- China, consequently, decided to become a major player in the Indian Ocean Region (IOR). Deftly playing its economic and diplomatic cards, China has established a chain of maritime footholds in Myanmar, Sri Lanka and Pakistan, and acquired its first overseas military base in Djibouti last year.
India’s recent development:
- India’s recent agreement with Oman providing access, for “military use and logistical support” in the new Port of Duqm, has raised hopes that India is, belatedly, strengthening its maritime posture in the Indian Ocean Region (IOR).
- There have been other significant developments too; like President Ram Nath Kovind’s visit to Djibouti and its impending recognition by India; the conclusion of an Indo-Seychelles agreement for creation of air and naval facilities on Assumption Island; and the agreement with the UAE for joint naval exercises.
- It is the absence of an over-arching vision which conceptualises the IOR in a 50-75 year perspective that has led to the neglect of maritime issues critical to India’s vital interests.
- China has been releasing defence white papers every two years and its 10th white paper, issued in 2015, enunciated: “It is necessary for China to develop a modern maritime military force, commensurate with its… maritime rights and interests; and to protect the security of strategic sea lanes.”
- Accordingly, Beijing has built a powerful navy that will soon overtake the US navy in numbers, lagging behind only in capability.
- New Delhi, on the other hand, has shown no tangible signs of strategic thinking or long-term security planning, as evident from a total absence of defence white papers or security doctrines to date.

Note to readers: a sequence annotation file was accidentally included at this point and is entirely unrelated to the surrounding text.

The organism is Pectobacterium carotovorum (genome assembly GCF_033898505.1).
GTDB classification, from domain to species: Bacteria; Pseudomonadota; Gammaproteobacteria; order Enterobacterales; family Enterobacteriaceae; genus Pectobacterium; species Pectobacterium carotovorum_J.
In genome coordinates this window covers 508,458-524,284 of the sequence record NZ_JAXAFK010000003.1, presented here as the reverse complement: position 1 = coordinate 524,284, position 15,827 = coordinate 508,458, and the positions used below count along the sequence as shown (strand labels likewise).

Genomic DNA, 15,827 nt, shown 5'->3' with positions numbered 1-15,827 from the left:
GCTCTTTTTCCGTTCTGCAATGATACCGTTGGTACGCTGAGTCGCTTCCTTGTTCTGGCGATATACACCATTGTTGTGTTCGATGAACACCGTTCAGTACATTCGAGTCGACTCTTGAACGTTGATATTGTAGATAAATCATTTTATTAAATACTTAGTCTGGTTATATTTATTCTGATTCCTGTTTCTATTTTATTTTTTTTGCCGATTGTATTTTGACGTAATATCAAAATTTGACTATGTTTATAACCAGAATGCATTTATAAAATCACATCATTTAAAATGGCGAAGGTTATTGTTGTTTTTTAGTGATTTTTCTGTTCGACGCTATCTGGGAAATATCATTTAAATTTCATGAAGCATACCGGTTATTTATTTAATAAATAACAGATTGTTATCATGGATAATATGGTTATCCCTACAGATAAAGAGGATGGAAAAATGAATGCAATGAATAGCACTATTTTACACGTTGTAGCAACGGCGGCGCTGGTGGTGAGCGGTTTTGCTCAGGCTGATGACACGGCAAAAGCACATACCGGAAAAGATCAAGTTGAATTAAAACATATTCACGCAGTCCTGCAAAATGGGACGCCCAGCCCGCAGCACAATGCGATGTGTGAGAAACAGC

- The navy did spell out, in 2004-05, its own vision of India’s maritime interests and challenges through a maritime doctrine and a maritime strategy. But, in the absence of higher strategic guidance in the form of a national-level document, they are of limited utility.
- Thus, while a lack of political resolve and diplomatic lassitude have been contributory factors, it is the absence of an over-arching vision which conceptualises the IOR in a 50-75 year perspective that has led to the neglect of maritime issues critical to India’s vital interests.
- The Chabahar port project should have been completed long ago, notwithstanding US sanctions.
- The offer of Agalega Islands from Mauritius should have been taken up years ago; the Maldives imbroglio should have been pre-empted; and our disregard of distant Mozambique and Madagascar remains a huge maritime “missed opportunity”.
- The IOR strategic agenda may be soon taken out of India’s hands as the chairmanship of two important bodies, the Indian Ocean Rim Association (IORA) and the Indian Ocean Naval Symposium (IONS) devolves on the UAE and Iran respectively.
The Way Ahead:
- A renewed impetus to India’s maritime outreach or, perhaps, the actualisation of Prime Minister Narendra Modi’s 2015 “Sagar” vision, depends on whether they are random actions or part of a coherent Indian maritime grand strategy.
- Let us remember that “great power” status is not pre-ordained for India. If we do not get our political and economic acts together, India could well remain a large, over-populated and chaotic Third World nation — maybe with the world’s third largest GDP.